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‘Sarah Everard’s legacy’: Police sexual misconduct complaints soar by almost 50% in wake of murder

Exclusive: Too many women seen as a commodity by police officers to abuse, former police chief warns after figures show stark rise in complaints

Amy-Clare Martin
Crime Correspondent
Saturday 03 February 2024 16:50 GMT
Met Police launch independent review after Sarah Everard murder

Allegations of police sexual harassment and assault have soared by almost 50 per cent since the rape and murder of Sarah Everard by a serving police officerThe Independent can reveal.

Analysis of police watchdog figures by this publication has uncovered a dramatic spike in reports from members of the public about police sexual misconduct, with 293 complaints made against officers and staff last year.

The total includes more than 200 allegations of sexual assault, 20 accounts of sexual harassment and 65 complaints recorded as “other sexual conduct” against forces in England and Wales in 2022-2023.

This is up from 199 sexual conduct complaints lodged with the Independent Office for Police Conduct (IOPC) three years earlier – when police corruption was dramatically thrust into the limelight after Ms Everard was kidnapped and murdered by Metropolitan Police officer Wayne Couzens.

Former police chief Sue Fish warned: “Sadly, too many women are seen as a commodity by police officers and commodities to abuse.”

Labour MP Jess Phillips called for a “sea change” in police vetting to stamp out misogyny, adding there are still too many cases of forces “marking their own homework”.

The Independent can also report:

  • Policing top brass fear those coming forward to make complaints are the “tip of the iceberg”
  • The largest number of sexual conduct complaints were against the Metropolitan Police – Britain’s largest police force – with 50 lodged last year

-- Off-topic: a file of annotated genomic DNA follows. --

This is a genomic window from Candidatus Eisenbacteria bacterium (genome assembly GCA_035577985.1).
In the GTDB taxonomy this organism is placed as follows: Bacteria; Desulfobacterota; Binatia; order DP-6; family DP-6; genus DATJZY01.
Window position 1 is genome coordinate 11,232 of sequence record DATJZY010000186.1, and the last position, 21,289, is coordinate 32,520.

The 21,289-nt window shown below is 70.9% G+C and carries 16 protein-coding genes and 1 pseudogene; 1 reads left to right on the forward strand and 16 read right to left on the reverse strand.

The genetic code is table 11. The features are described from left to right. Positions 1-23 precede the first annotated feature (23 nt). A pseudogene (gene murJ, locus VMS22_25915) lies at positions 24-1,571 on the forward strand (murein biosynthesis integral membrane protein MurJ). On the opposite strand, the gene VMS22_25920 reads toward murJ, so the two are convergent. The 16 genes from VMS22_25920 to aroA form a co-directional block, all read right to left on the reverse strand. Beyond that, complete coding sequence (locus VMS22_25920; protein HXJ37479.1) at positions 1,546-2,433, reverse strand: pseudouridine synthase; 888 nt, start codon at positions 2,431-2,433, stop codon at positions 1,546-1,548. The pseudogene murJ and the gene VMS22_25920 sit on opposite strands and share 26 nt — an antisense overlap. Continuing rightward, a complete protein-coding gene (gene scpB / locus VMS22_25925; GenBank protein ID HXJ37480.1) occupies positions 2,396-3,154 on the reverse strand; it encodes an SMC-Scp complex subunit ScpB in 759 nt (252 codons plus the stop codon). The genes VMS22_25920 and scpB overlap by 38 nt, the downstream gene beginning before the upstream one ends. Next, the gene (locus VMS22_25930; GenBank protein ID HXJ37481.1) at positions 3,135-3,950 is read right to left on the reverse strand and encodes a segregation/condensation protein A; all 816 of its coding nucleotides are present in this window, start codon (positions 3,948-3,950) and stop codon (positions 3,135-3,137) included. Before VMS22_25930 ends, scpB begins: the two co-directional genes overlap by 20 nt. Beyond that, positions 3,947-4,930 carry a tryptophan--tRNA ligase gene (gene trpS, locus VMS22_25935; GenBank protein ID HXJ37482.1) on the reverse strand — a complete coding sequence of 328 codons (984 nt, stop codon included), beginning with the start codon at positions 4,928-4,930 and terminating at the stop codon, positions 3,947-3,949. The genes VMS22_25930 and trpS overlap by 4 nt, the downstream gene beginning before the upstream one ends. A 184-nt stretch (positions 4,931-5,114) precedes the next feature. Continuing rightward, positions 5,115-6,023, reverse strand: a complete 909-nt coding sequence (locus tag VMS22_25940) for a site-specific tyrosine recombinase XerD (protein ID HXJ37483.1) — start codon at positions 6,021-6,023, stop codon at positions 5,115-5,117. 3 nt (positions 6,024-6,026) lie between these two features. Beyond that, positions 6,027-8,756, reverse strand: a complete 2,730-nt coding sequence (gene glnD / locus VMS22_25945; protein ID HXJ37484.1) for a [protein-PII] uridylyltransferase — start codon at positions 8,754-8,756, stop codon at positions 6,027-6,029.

• Shockingly, the IOPC noted 136 allegations classified as abuse of position or sexual conduct were handled informally by police forces – meaning the allegations were resolved without independent scrutiny
  • There has also been a huge uptick in referrals from police forces to the IOPC in the years since Couzens was exposed, with numbers expected to top 7,000 this year – up from 4,000 five years ago.
Sarah Everard was raped and killed as she walked home in south London on 3 March 2021 (PA Media)

Ms Fish, who was the first chief constable to ever record misogyny as a hate crime, said the growing numbers of women coming forward to report abuse are “Sarah Everard’s legacy” after her death ignited debate over police corruption and triggered a review of culture and standards at the Met by Baroness Louise Casey, who concluded the force is institutionally misogynistic.

But she fears the numbers are only the “tip of the iceberg” as many victims of police-perpetrated sexual abuse will still not feel safe to report their attacker, while campaigners warned sexual abuse is undermining trust in policing.

Ms Fish told The Independent: “You could say this is Sarah Everard’s legacy if you like – of women saying actually, this isn’t acceptable. And some women, but not all women, are increasingly able to stand up and say this is what’s happened to me – particularly in light of Baroness Casey’s review.

“They are saying they are absolutely fed up of being treated so appalling by people who are supposed to protect them and uphold the law and more power to them for calling it out.”

Ms Fish, who was awarded an OBE for services to policing before she retired as chief constable of Nottinghamshire Police in 2017, said most officers are joining the force to do good but that they swim in a pool which is “deeply misogynistic”.

“There is a failure in policing and in government to accept that the barrel is rotten,” she added. “If you can’t trust in the very institution who are meant to protect you, the whole system has failed.”

Former chief constable Sue Fish (Sue Fish )

Ms Phillips, who used to be shadow minister for domestic violence and safeguarding, told The Independent: “There has got to be a sea change in vetting and disciplinary procedures within police. If we have any chance of rebuilding confidence for women in the police, this cannot wait and the government must ensure that every force is handling every case appropriately and ensuring independence in the process.

“At the moment, there are still too many cases of forces marking their own homework when it comes to domestic and sexual abuse allegations.”